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Unexpected Limb Proportions in a Pleistocene Population of Eastern Meadowlark (Sturnella magna) from the Bahamas

Jessica A. Oswald1,2,*, David W. Steadman1, and Janet Franklin3

1Florida Museum of Natural History, University of Florida, Gainesville, FL 32611, USA. 2Biology Department, University of Nevada Reno, Reno, NV 89557, USA. 3Department of Botany and Plant Sciences, University of California, Riverside, CA 92521, USA.*Corresponding author.

Caribbean Naturalist, No. 68 (2019)

Abstract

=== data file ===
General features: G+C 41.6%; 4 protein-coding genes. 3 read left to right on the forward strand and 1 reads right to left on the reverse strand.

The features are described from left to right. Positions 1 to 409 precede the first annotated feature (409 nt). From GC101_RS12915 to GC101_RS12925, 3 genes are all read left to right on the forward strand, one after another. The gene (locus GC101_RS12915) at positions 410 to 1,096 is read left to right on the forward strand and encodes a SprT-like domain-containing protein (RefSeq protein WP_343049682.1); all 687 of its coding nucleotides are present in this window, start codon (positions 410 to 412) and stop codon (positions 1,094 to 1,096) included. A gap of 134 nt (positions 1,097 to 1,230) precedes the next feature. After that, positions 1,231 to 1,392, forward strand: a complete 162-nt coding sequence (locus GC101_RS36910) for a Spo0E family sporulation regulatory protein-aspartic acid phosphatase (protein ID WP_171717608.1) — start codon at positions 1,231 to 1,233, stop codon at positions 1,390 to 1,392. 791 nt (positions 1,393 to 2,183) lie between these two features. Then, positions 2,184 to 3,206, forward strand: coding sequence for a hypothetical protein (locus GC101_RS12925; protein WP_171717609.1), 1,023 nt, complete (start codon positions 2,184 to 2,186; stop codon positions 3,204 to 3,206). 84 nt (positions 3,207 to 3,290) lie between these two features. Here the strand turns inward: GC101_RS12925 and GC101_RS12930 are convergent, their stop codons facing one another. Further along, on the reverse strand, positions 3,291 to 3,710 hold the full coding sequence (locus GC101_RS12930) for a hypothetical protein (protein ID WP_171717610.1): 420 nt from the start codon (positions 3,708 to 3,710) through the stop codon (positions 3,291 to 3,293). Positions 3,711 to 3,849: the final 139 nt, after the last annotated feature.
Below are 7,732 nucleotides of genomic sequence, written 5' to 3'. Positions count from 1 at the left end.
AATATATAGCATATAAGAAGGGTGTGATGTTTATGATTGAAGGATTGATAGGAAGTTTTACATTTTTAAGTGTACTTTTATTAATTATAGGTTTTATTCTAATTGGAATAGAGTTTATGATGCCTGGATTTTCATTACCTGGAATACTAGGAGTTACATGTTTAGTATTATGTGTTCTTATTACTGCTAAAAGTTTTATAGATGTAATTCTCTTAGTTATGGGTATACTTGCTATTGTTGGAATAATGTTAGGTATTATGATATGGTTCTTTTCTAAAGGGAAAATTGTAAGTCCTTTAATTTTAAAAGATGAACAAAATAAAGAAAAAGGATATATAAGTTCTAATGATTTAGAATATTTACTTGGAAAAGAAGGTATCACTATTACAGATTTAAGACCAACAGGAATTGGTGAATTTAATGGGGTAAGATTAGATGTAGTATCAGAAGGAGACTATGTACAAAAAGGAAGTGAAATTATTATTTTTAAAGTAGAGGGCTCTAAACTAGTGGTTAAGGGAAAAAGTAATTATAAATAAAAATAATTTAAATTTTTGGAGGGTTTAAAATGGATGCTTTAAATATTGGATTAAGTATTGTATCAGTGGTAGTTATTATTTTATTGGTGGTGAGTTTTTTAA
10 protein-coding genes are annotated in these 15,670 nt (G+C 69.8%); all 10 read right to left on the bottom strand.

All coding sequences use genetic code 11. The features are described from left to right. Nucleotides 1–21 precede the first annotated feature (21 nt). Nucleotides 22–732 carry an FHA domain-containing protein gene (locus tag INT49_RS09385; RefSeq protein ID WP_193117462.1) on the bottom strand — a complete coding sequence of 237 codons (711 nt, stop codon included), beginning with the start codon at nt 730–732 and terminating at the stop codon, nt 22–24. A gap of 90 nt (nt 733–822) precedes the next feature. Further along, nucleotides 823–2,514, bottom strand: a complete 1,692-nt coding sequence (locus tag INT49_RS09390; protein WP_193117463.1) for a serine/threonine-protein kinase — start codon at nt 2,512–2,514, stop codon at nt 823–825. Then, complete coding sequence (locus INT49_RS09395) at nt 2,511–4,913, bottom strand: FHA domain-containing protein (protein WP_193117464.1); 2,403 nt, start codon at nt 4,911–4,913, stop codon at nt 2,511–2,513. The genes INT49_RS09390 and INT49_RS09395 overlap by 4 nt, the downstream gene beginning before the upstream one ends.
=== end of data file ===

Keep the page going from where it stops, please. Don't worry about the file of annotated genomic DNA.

The most abundant fossil songbird (Passeriformes) from late Pleistocene sites in the Bahamas is Sturnella magna (Eastern Meadowlark). Today, S. magna comprises ~15 subspecies found in grasslands of North, Central, and South America, but nowhere in the West Indies except Cuba. Species distribution models suggest that several combinations of subspecies from Mexico, Central America, and Cuba have the greatest per-area climatic suitability for the ice-age Bahamas. Based on skeletal measurements, the 10 modern subspecies of S. magna that we were able to study in detail are not well differentiated from each other. This pattern generally holds true for the extirpated Bahamian meadowlark as well, with 2 exceptions: shorter distal wing element (carpometacarpus) than in S. m. magna, and shorter distal leg elements (tibiotarsus, tarsometatarsus) than in 7 modern subspecies. The distal leg proportions are opposite to expectations based on studies of other volant island birds, whereby the Bahamian meadowlarks would be expected to have had relatively longer legs than continental forms. The shorter distal leg elements may be related to a reduced need for running speed in an insular setting because of the rugged karst terrain.

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